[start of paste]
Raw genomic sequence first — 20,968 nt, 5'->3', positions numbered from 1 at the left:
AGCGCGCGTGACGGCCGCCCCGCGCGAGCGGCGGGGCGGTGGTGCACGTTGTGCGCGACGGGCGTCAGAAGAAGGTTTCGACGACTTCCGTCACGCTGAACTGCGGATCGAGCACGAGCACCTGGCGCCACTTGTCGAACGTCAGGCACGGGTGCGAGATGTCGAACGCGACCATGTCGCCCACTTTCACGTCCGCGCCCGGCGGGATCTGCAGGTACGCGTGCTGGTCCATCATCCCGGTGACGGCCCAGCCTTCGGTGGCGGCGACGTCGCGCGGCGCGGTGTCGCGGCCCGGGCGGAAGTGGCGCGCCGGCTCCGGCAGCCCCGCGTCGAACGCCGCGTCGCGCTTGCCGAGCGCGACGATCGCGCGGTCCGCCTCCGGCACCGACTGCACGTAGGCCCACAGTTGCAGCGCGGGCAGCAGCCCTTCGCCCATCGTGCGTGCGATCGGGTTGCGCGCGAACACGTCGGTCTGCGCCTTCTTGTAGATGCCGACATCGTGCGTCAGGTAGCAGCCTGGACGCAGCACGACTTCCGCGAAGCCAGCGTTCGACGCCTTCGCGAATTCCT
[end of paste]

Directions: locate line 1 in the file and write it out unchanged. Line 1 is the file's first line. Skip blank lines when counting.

Raw genomic sequence first — 20,968 nt, 5'->3', positions numbered from 1 at the left: